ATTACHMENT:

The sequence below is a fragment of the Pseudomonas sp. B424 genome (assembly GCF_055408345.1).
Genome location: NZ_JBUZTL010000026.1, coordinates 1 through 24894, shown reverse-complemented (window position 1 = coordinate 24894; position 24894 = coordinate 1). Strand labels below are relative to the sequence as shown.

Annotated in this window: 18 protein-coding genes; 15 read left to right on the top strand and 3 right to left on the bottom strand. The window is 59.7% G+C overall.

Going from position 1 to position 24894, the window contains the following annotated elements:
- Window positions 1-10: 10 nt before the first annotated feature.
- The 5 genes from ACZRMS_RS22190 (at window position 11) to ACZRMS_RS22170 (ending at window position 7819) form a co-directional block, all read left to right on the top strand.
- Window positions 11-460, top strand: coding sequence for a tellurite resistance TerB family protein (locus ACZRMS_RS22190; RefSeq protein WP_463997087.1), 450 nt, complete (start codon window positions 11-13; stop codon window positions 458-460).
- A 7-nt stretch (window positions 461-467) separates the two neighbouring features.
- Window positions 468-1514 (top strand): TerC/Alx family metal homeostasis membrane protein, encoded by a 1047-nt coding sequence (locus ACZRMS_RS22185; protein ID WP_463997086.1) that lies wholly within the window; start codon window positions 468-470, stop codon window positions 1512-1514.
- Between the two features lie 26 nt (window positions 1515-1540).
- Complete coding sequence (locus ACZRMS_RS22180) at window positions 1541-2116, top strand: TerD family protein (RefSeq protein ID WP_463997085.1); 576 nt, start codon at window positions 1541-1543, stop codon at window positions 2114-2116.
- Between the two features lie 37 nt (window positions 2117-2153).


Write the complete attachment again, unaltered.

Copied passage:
The sequence below is a fragment of the Pseudomonas sp. B424 genome (assembly GCF_055408345.1).
Genome location: NZ_JBUZTL010000026.1, coordinates 1 through 24894, shown reverse-complemented (window position 1 = coordinate 24894; position 24894 = coordinate 1). Strand labels below are relative to the sequence as shown.

Annotated in this window: 18 protein-coding genes; 15 read left to right on the top strand and 3 right to left on the bottom strand. The window is 59.7% G+C overall.

Going from position 1 to position 24894, the window contains the following annotated elements:
- Window positions 1-10: 10 nt before the first annotated feature.
- The 5 genes from ACZRMS_RS22190 (at window position 11) to ACZRMS_RS22170 (ending at window position 7819) form a co-directional block, all read left to right on the top strand.
- Window positions 11-460, top strand: coding sequence for a tellurite resistance TerB family protein (locus ACZRMS_RS22190; RefSeq protein WP_463997087.1), 450 nt, complete (start codon window positions 11-13; stop codon window positions 458-460).
- A 7-nt stretch (window positions 461-467) separates the two neighbouring features.
- Window positions 468-1514 (top strand): TerC/Alx family metal homeostasis membrane protein, encoded by a 1047-nt coding sequence (locus ACZRMS_RS22185; protein ID WP_463997086.1) that lies wholly within the window; start codon window positions 468-470, stop codon window positions 1512-1514.
- Between the two features lie 26 nt (window positions 1515-1540).
- Complete coding sequence (locus ACZRMS_RS22180) at window positions 1541-2116, top strand: TerD family protein (RefSeq protein ID WP_463997085.1); 576 nt, start codon at window positions 1541-1543, stop codon at window positions 2114-2116.
- Between the two features lie 37 nt (window positions 2117-2153).